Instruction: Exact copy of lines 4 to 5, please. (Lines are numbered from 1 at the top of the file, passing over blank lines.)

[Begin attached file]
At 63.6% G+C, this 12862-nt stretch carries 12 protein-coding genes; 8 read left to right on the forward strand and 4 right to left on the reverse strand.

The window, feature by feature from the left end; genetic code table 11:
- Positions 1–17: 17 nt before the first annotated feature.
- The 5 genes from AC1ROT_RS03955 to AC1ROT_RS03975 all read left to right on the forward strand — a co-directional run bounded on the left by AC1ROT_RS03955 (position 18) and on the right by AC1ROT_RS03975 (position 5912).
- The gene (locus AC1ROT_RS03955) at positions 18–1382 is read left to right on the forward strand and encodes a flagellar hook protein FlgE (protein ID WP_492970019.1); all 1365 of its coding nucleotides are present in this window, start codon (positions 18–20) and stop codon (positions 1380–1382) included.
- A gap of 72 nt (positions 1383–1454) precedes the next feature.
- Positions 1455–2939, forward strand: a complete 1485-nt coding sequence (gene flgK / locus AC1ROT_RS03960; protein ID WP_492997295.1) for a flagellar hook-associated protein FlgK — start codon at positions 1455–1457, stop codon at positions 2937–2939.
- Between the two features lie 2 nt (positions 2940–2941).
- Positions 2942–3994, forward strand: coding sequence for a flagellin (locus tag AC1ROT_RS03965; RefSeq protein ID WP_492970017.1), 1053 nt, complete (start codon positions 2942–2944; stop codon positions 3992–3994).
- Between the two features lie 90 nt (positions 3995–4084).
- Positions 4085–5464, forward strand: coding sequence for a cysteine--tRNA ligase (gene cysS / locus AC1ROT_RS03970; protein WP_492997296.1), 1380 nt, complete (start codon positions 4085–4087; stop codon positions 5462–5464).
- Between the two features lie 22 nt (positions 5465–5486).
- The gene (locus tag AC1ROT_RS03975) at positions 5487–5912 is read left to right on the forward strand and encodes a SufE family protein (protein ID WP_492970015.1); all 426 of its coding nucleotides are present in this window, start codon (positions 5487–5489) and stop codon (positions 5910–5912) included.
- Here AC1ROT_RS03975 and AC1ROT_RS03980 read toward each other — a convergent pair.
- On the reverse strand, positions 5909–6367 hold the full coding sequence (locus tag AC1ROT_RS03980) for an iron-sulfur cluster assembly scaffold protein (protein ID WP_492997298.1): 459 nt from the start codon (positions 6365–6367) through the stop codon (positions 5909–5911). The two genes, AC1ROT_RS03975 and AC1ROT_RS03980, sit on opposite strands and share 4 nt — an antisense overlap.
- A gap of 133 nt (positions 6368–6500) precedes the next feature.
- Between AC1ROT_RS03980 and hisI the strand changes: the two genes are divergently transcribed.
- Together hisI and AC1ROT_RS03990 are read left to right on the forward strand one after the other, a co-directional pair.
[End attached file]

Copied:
- The 5 genes from AC1ROT_RS03955 to AC1ROT_RS03975 all read left to right on the forward strand — a co-directional run bounded on the left by AC1ROT_RS03955 (position 18) and on the right by AC1ROT_RS03975 (position 5912).
- The gene (locus AC1ROT_RS03955) at positions 18–1382 is read left to right on the forward strand and encodes a flagellar hook protein FlgE (protein ID WP_492970019.1); all 1365 of its coding nucleotides are present in this window, start codon (positions 18–20) and stop codon (positions 1380–1382) included.